In 1994, Ride received the Samuel S. Beard Award for Greatest Public Service by an Individual 35 Years or Under, an award is given out annually by Jefferson Awards.

Sally Ride was inducted into the ‘Astronaut Hall of Fame’ at the ‘Kennedy Space Center in 2003.

In 2013 Sally Ride was posthumously awarded the Presidential Medal of Freedom. The medal is the highest civilian award in the US.

Death and Legacy

Sally Ride died on July 23, 2012, at the age of 61, in her home in La Jolla, California, seventeen months after being diagnosed with pancreatic cancer. Following cremation, her ashes were interred next to her father at Woodlawn Memorial Cemetery, Santa Monica.

In 1983, when the ‘Challenger’ space shuttle took off, Sally Ride became the first American woman to travel in space. This historic feat had far-reaching implications as she inspired many women to venture into a field which was previously open only to men. She went on another space mission in 1984 with a different set of objectives, this time with a bigger crew. During the flight, Ride used the robotic arm to remove ice from the shuttle’s outer body and adjust an antenna.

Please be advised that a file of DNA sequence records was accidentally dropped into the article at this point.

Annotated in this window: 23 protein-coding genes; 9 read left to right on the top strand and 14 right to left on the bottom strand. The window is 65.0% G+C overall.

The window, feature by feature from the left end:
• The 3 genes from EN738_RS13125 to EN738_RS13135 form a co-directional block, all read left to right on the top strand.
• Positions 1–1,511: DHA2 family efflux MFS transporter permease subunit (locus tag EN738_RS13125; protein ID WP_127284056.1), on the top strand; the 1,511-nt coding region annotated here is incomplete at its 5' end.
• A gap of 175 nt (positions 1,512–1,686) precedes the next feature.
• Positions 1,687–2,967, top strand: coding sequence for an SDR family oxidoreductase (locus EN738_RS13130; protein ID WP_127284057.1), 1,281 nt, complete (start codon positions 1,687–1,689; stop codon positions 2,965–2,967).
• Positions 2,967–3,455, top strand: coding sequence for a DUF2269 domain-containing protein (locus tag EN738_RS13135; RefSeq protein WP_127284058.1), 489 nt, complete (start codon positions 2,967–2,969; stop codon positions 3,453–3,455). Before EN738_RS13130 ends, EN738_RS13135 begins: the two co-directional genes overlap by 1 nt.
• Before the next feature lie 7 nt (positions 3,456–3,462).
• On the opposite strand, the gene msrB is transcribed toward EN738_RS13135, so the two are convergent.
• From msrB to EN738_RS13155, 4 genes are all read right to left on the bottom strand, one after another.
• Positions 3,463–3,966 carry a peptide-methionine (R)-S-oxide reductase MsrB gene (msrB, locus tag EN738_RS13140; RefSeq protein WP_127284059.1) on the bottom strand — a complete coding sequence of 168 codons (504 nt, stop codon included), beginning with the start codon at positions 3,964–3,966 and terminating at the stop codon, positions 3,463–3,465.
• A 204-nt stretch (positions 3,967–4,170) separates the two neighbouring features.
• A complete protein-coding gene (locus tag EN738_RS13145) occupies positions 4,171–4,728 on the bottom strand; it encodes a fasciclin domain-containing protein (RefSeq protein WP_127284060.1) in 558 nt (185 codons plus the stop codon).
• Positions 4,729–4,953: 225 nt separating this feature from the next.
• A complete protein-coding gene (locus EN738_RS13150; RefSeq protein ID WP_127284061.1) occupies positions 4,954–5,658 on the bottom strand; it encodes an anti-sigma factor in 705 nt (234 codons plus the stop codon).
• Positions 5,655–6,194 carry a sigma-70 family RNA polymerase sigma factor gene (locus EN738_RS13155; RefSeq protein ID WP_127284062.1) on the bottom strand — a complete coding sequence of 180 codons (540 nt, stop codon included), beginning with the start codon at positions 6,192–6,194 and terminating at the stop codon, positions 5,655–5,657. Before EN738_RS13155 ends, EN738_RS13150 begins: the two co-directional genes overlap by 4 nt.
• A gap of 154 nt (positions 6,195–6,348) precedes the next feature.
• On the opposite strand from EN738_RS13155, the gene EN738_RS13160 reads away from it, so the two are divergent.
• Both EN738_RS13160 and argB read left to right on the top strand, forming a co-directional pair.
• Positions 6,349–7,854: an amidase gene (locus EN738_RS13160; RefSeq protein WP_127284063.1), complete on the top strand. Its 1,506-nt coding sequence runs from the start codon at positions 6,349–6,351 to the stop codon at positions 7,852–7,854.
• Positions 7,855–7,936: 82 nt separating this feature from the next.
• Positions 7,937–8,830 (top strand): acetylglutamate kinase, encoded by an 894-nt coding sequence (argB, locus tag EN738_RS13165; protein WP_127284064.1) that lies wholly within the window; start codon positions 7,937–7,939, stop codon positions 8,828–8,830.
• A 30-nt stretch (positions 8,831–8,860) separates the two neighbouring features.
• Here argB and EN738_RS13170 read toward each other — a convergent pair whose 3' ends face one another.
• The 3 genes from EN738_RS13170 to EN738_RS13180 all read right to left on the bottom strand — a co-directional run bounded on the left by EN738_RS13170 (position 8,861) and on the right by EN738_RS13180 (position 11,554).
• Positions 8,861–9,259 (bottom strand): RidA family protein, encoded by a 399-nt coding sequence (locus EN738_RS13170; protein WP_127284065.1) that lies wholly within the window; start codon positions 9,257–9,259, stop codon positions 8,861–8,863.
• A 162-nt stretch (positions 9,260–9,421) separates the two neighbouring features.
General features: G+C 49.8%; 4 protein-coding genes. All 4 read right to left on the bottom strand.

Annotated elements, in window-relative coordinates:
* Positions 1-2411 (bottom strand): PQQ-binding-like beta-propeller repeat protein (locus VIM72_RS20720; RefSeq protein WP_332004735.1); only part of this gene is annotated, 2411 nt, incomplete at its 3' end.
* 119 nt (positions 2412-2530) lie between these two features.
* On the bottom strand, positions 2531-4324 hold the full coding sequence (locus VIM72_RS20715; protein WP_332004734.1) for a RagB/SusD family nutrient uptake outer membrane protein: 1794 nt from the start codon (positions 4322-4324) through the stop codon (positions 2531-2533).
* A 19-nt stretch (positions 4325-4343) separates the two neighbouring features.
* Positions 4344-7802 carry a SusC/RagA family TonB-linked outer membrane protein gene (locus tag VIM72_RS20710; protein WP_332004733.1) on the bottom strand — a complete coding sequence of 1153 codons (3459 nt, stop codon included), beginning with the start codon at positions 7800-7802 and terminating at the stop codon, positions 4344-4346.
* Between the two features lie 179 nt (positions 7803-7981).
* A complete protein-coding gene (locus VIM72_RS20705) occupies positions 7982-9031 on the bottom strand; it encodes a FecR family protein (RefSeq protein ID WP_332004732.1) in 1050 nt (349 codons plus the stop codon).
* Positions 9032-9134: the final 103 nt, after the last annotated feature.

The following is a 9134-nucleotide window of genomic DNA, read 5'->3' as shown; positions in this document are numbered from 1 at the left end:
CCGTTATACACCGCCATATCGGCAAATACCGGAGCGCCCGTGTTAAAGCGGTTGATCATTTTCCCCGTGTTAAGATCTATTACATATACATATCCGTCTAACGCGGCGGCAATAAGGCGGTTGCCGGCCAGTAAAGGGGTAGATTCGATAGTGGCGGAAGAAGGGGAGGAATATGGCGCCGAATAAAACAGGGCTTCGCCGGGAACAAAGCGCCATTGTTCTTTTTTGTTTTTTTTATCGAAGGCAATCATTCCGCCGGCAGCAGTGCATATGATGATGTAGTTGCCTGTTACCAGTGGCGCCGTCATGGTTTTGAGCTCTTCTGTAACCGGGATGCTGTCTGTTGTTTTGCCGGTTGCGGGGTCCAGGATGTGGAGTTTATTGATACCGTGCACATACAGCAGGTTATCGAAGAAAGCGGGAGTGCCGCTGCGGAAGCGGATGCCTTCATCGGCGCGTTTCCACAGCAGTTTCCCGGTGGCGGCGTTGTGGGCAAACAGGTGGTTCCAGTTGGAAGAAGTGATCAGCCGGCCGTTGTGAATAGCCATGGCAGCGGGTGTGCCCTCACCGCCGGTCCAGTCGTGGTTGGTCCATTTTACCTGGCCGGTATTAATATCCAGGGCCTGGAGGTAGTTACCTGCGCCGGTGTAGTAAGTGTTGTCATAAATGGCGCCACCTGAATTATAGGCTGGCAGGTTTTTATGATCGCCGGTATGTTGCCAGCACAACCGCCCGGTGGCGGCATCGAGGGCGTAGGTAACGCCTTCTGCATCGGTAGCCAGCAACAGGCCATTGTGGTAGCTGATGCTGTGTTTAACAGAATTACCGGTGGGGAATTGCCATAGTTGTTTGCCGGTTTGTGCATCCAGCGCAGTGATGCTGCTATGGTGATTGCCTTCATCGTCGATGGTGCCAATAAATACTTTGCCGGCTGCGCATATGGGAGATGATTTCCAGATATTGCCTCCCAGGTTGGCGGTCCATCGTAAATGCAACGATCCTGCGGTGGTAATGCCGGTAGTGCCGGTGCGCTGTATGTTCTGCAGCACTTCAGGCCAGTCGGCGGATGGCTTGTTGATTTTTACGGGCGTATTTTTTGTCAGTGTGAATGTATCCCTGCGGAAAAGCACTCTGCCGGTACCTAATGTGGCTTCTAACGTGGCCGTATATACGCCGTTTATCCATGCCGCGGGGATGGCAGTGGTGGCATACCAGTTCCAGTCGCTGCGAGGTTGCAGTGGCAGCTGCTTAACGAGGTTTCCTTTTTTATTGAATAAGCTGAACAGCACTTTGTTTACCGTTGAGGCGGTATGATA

Sally Ride endorsed Barack Obama for U.S. President in 2008. She was a member of the Review of United States Human Space Flight Plans Committee, an independent review requested by the Office of Science and Technology Policy (OSTP) on May 7, 2009. Two elementary schools in the United States are named after her: Sally Ride Elementary School in The Woodlands, Texas, and Sally Ride Elementary School in Germantown, Maryland.

In 1983, this American astronaut became the first American woman to travel into space in the ‘Challenger’ space shuttle and repeated the feat the very next year.

 

Information Source:

  1. thefamouspeople.com
  2. biography.com
  3. britannica.com
  4. famousscientists.org
  5. wikipedia